On Monday I mentioned some of the serious subjects Savvy touches on. That this book filled with whimsy and humor could also deal with topics of import makes it special.

Ms. Law also has given her first person narrator, Mibs, a strong voice. She is easy to identify with because her emotions are real, though not always likable.

Weaknesses. That brings me to the debit side of the ledger. As I mentioned in yesterday’s post, I found Mibs, a work in progress, not easy to like at the beginning of the book. I wanted to like her. After all, her father was in the hospital. But she seemed to overreact when snooty girls called her a seemingly harmless name. She seemed haughty in her glee about leaving school behind. She seemed unnecessarily resistant to Miss Rosemary and to Will when they treated her with kindness. It all makes sense as the picture of the reclusive family comes together, but my initial reaction was that Mibs was a tough little girl to like.

A second problem that also rectified itself was the middle of the book. When Mibs makes the decision to go to her father, there is a long stretch of bus riding. Important things happen, but there was a point where I started worrying that the rest of the story would take place aboard that bus. It doesn’t, and I was thankful for the way the action picked up. I would liked to have seen … not sure what, conflict? forward action? I think I would like to have seen Mibs do something rather than be taken somewhere. The story gains momentum as soon as she becomes the initiator again.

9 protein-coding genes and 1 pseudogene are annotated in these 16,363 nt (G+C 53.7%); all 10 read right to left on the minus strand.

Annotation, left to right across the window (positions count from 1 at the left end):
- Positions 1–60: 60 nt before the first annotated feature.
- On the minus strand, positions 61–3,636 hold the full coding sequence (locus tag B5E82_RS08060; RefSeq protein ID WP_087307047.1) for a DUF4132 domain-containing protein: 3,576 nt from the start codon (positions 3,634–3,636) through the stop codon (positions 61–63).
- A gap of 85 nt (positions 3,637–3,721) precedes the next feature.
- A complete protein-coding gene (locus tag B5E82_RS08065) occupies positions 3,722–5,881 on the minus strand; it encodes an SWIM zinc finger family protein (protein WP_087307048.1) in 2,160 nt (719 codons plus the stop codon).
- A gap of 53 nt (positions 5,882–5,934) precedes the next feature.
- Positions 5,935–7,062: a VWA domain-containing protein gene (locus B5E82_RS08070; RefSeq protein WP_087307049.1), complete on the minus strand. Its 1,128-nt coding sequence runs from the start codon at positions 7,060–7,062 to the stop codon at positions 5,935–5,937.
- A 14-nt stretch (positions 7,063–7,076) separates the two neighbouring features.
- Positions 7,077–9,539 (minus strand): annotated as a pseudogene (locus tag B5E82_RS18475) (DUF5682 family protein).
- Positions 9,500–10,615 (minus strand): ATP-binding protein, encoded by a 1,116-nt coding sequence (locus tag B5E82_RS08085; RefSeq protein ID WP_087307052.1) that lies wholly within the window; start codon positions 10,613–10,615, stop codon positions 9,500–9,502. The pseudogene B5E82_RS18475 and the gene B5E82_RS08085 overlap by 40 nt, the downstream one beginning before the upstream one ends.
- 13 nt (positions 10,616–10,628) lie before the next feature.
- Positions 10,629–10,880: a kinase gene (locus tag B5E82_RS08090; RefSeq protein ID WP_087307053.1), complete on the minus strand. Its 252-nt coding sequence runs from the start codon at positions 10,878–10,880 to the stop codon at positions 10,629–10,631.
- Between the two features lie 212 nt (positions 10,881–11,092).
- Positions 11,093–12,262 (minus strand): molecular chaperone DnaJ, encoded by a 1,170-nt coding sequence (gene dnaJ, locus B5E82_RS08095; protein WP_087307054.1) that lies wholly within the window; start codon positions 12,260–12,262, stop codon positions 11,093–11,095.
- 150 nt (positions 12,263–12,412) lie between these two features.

Recommendation. Savvy deserves the attention it has received. It’s the Boston Globe-Horn Book Honor Award winner and a Newbery Honor winner. As others on the blog tour have noted, Savvy is a wonderful read-aloud. I highly recommend this book for middle grade readers, parents, and teachers of middle grade students.

Speaking of other on the blog tour, Maw’s Book Blog is giving away a copy of Savvy and so is Dolce Bellezza. Through a Child’s Eyes gives you a list of other books you might like if you also like Savvy. Here’s the complete list of participants:

Published in: on April 29, 2009 at 1:00 pm  Comments (12)  
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  1. The bus ride got long for me, too. “When are we going to get therrreeeee?!” 😉


  2. Hi Becky,
    I haven’t read Savvy, but from the excerpt of Mibs’ reaction to her father’s accident, I think I would have found it hard to relate to her at that point. I talked to my sister about it. She read the book recently and she’s right in the target age group. She interpreted Mibs’ reaction as “human.” In fact, that scene made her like Mibs more, because apparently she’d been upset once when our parents went on vacation and missed her birthday. I thought it was interesting to hear her perspective. Perhaps there are a lot of girls (and boys) out there that go through a “selfish” stage, and Mibs’ reaction actually makes her more lovable to the target audience.